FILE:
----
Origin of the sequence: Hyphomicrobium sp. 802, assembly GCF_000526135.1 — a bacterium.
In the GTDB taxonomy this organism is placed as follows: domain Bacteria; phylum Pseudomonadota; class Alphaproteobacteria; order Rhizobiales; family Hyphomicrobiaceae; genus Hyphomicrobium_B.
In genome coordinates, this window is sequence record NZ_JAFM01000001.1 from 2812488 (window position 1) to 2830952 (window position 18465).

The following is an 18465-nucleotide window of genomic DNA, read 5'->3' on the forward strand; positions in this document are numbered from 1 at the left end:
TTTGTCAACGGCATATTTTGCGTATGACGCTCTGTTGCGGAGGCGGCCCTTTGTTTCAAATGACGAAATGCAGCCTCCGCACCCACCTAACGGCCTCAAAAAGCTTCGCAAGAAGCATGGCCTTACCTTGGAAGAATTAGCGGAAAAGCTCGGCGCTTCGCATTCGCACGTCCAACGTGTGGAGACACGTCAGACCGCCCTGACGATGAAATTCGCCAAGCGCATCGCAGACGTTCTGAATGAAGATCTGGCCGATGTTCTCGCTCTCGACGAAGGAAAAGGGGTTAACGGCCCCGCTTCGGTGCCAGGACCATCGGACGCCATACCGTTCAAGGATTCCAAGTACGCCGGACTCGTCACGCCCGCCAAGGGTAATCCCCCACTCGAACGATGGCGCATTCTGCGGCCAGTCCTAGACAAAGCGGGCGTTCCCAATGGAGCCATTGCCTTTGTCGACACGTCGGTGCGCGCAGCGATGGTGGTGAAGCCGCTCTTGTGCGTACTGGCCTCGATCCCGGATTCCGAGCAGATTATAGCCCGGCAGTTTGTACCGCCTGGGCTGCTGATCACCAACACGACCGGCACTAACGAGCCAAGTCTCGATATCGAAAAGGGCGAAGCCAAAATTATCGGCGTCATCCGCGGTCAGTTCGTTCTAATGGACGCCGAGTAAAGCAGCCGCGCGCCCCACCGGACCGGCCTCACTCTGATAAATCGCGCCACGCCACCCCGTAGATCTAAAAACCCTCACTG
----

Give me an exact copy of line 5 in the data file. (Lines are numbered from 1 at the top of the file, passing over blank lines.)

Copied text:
TTTGTCAACGGCATATTTTGCGTATGACGCTCTGTTGCGGAGGCGGCCCTTTGTTTCAAATGACGAAATGCAGCCTCCGCACCCACCTAACGGCCTCAAAAAGCTTCGCAAGAAGCATGGCCTTACCTTGGAAGAATTAGCGGAAAAGCTCGGCGCTTCGCATTCGCACGTCCAACGTGTGGAGACACGTCAGACCGCCCTGACGATGAAATTCGCCAAGCGCATCGCAGACGTTCTGAATGAAGATCTGGCCGATGTTCTCGCTCTCGACGAAGGAAAAGGGGTTAACGGCCCCGCTTCGGTGCCAGGACCATCGGACGCCATACCGTTCAAGGATTCCAAGTACGCCGGACTCGTCACGCCCGCCAAGGGTAATCCCCCACTCGAACGATGGCGCATTCTGCGGCCAGTCCTAGACAAAGCGGGCGTTCCCAATGGAGCCATTGCCTTTGTCGACACGTCGGTGCGCGCAGCGATGGTGGTGAAGCCGCTCTTGTGCGTACTGGCCTCGATCCCGGATTCCGAGCAGATTATAGCCCGGCAGTTTGTACCGCCTGGGCTGCTGATCACCAACACGACCGGCACTAACGAGCCAAGTCTCGATATCGAAAAGGGCGAAGCCAAAATTATCGGCGTCATCCGCGGTCAGTTCGTTCTAATGGACGCCGAGTAAAGCAGCCGCGCGCCCCACCGGACCGGCCTCACTCTGATAAATCGCGCCACGCCACCCCGTAGATCTAAAAACCCTCACTG